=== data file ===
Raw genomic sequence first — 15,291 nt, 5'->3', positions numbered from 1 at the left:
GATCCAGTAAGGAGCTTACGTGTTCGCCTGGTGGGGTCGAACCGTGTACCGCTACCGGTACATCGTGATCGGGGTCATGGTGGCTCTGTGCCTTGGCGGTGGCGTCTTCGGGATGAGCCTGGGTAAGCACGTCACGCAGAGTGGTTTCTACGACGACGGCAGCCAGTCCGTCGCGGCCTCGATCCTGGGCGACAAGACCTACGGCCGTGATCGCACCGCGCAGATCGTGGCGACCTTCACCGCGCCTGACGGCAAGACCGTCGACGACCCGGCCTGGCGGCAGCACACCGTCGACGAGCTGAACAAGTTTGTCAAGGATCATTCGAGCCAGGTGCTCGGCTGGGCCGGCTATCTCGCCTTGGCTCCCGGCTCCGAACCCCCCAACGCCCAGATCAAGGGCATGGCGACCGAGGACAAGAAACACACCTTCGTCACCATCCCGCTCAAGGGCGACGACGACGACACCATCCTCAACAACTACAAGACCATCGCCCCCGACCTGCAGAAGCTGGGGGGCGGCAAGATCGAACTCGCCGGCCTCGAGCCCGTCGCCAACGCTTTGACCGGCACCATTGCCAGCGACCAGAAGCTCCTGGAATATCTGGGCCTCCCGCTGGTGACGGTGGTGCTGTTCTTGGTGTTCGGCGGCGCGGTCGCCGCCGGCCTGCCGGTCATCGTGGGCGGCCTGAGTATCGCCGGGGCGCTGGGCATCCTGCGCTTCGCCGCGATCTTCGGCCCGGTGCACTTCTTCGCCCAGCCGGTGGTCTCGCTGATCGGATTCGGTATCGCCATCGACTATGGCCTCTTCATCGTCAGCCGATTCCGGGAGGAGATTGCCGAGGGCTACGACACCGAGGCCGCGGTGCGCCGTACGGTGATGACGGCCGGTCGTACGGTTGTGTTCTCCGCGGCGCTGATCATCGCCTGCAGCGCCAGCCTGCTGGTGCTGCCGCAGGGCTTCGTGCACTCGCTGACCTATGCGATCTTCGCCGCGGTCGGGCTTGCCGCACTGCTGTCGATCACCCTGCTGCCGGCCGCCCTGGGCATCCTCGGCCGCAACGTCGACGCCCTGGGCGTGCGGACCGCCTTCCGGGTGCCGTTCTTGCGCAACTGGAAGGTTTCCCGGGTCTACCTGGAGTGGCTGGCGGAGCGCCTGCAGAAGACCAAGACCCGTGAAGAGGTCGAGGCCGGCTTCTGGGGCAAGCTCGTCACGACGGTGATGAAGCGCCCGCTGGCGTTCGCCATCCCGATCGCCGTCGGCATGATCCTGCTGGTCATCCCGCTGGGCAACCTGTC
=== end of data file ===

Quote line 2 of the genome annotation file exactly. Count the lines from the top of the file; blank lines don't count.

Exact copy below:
GATCCAGTAAGGAGCTTACGTGTTCGCCTGGTGGGGTCGAACCGTGTACCGCTACCGGTACATCGTGATCGGGGTCATGGTGGCTCTGTGCCTTGGCGGTGGCGTCTTCGGGATGAGCCTGGGTAAGCACGTCACGCAGAGTGGTTTCTACGACGACGGCAGCCAGTCCGTCGCGGCCTCGATCCTGGGCGACAAGACCTACGGCCGTGATCGCACCGCGCAGATCGTGGCGACCTTCACCGCGCCTGACGGCAAGACCGTCGACGACCCGGCCTGGCGGCAGCACACCGTCGACGAGCTGAACAAGTTTGTCAAGGATCATTCGAGCCAGGTGCTCGGCTGGGCCGGCTATCTCGCCTTGGCTCCCGGCTCCGAACCCCCCAACGCCCAGATCAAGGGCATGGCGACCGAGGACAAGAAACACACCTTCGTCACCATCCCGCTCAAGGGCGACGACGACGACACCATCCTCAACAACTACAAGACCATCGCCCCCGACCTGCAGAAGCTGGGGGGCGGCAAGATCGAACTCGCCGGCCTCGAGCCCGTCGCCAACGCTTTGACCGGCACCATTGCCAGCGACCAGAAGCTCCTGGAATATCTGGGCCTCCCGCTGGTGACGGTGGTGCTGTTCTTGGTGTTCGGCGGCGCGGTCGCCGCCGGCCTGCCGGTCATCGTGGGCGGCCTGAGTATCGCCGGGGCGCTGGGCATCCTGCGCTTCGCCGCGATCTTCGGCCCGGTGCACTTCTTCGCCCAGCCGGTGGTCTCGCTGATCGGATTCGGTATCGCCATCGACTATGGCCTCTTCATCGTCAGCCGATTCCGGGAGGAGATTGCCGAGGGCTACGACACCGAGGCCGCGGTGCGCCGTACGGTGATGACGGCCGGTCGTACGGTTGTGTTCTCCGCGGCGCTGATCATCGCCTGCAGCGCCAGCCTGCTGGTGCTGCCGCAGGGCTTCGTGCACTCGCTGACCTATGCGATCTTCGCCGCGGTCGGGCTTGCCGCACTGCTGTCGATCACCCTGCTGCCGGCCGCCCTGGGCATCCTCGGCCGCAACGTCGACGCCCTGGGCGTGCGGACCGCCTTCCGGGTGCCGTTCTTGCGCAACTGGAAGGTTTCCCGGGTCTACCTGGAGTGGCTGGCGGAGCGCCTGCAGAAGACCAAGACCCGTGAAGAGGTCGAGGCCGGCTTCTGGGGCAAGCTCGTCACGACGGTGATGAAGCGCCCGCTGGCGTTCGCCATCCCGATCGCCGTCGGCATGATCCTGCTGGTCATCCCGCTGGGCAACCTGTC